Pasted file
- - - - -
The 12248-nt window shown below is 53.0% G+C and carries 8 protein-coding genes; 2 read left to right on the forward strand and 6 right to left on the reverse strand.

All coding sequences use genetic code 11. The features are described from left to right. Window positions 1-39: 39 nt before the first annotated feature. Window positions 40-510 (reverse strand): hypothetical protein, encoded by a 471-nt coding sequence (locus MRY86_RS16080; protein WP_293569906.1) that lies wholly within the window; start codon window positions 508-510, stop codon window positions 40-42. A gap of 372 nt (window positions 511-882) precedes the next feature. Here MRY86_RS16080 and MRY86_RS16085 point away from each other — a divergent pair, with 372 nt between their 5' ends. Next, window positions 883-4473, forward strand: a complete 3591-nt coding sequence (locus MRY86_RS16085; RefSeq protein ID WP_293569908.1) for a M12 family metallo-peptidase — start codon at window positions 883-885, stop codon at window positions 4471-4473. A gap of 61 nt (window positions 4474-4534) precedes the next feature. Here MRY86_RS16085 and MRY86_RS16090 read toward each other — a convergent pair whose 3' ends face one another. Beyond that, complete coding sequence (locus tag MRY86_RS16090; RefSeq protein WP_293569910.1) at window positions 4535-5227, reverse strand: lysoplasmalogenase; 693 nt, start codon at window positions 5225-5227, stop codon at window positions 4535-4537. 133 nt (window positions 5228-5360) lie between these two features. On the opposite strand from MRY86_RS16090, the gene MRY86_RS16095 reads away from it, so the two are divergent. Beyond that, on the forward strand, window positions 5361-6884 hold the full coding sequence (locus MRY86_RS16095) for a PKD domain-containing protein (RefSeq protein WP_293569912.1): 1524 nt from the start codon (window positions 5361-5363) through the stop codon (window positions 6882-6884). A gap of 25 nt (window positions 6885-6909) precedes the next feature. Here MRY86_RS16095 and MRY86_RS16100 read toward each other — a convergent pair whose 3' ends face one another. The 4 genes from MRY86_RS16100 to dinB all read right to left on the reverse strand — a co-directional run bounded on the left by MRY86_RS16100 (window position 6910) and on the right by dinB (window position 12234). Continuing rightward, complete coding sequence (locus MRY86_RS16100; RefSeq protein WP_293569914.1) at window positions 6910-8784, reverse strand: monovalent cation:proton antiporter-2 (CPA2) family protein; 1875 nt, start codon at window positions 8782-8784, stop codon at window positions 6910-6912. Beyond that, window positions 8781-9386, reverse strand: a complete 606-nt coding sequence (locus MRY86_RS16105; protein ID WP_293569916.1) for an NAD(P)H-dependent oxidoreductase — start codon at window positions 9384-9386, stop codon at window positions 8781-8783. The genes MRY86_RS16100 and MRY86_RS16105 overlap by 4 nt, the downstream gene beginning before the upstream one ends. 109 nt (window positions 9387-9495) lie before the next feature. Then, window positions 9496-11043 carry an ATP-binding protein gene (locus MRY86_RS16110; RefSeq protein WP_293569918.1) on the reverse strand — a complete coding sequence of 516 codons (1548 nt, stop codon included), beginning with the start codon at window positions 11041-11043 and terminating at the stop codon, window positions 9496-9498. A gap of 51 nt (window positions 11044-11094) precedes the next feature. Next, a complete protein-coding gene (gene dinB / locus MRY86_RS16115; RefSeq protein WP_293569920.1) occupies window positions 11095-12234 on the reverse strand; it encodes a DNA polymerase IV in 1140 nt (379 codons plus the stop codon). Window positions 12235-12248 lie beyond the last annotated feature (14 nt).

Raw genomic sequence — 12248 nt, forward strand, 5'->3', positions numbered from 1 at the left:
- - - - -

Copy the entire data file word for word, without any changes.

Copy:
The 12248-nt window shown below is 53.0% G+C and carries 8 protein-coding genes; 2 read left to right on the forward strand and 6 right to left on the reverse strand.

All coding sequences use genetic code 11. The features are described from left to right. Window positions 1-39: 39 nt before the first annotated feature. Window positions 40-510 (reverse strand): hypothetical protein, encoded by a 471-nt coding sequence (locus MRY86_RS16080; protein WP_293569906.1) that lies wholly within the window; start codon window positions 508-510, stop codon window positions 40-42. A gap of 372 nt (window positions 511-882) precedes the next feature. Here MRY86_RS16080 and MRY86_RS16085 point away from each other — a divergent pair, with 372 nt between their 5' ends. Next, window positions 883-4473, forward strand: a complete 3591-nt coding sequence (locus MRY86_RS16085; RefSeq protein ID WP_293569908.1) for a M12 family metallo-peptidase — start codon at window positions 883-885, stop codon at window positions 4471-4473. A gap of 61 nt (window positions 4474-4534) precedes the next feature. Here MRY86_RS16085 and MRY86_RS16090 read toward each other — a convergent pair whose 3' ends face one another. Beyond that, complete coding sequence (locus tag MRY86_RS16090; RefSeq protein WP_293569910.1) at window positions 4535-5227, reverse strand: lysoplasmalogenase; 693 nt, start codon at window positions 5225-5227, stop codon at window positions 4535-4537. 133 nt (window positions 5228-5360) lie between these two features. On the opposite strand from MRY86_RS16090, the gene MRY86_RS16095 reads away from it, so the two are divergent. Beyond that, on the forward strand, window positions 5361-6884 hold the full coding sequence (locus MRY86_RS16095) for a PKD domain-containing protein (RefSeq protein WP_293569912.1): 1524 nt from the start codon (window positions 5361-5363) through the stop codon (window positions 6882-6884). A gap of 25 nt (window positions 6885-6909) precedes the next feature. Here MRY86_RS16095 and MRY86_RS16100 read toward each other — a convergent pair whose 3' ends face one another. The 4 genes from MRY86_RS16100 to dinB all read right to left on the reverse strand — a co-directional run bounded on the left by MRY86_RS16100 (window position 6910) and on the right by dinB (window position 12234). Continuing rightward, complete coding sequence (locus MRY86_RS16100; RefSeq protein WP_293569914.1) at window positions 6910-8784, reverse strand: monovalent cation:proton antiporter-2 (CPA2) family protein; 1875 nt, start codon at window positions 8782-8784, stop codon at window positions 6910-6912. Beyond that, window positions 8781-9386, reverse strand: a complete 606-nt coding sequence (locus MRY86_RS16105; protein ID WP_293569916.1) for an NAD(P)H-dependent oxidoreductase — start codon at window positions 9384-9386, stop codon at window positions 8781-8783. The genes MRY86_RS16100 and MRY86_RS16105 overlap by 4 nt, the downstream gene beginning before the upstream one ends. 109 nt (window positions 9387-9495) lie before the next feature. Then, window positions 9496-11043 carry an ATP-binding protein gene (locus MRY86_RS16110; RefSeq protein WP_293569918.1) on the reverse strand — a complete coding sequence of 516 codons (1548 nt, stop codon included), beginning with the start codon at window positions 11041-11043 and terminating at the stop codon, window positions 9496-9498. A gap of 51 nt (window positions 11044-11094) precedes the next feature. Next, a complete protein-coding gene (gene dinB / locus MRY86_RS16115; RefSeq protein WP_293569920.1) occupies window positions 11095-12234 on the reverse strand; it encodes a DNA polymerase IV in 1140 nt (379 codons plus the stop codon). Window positions 12235-12248 lie beyond the last annotated feature (14 nt).

Raw genomic sequence — 12248 nt, forward strand, 5'->3', positions numbered from 1 at the left: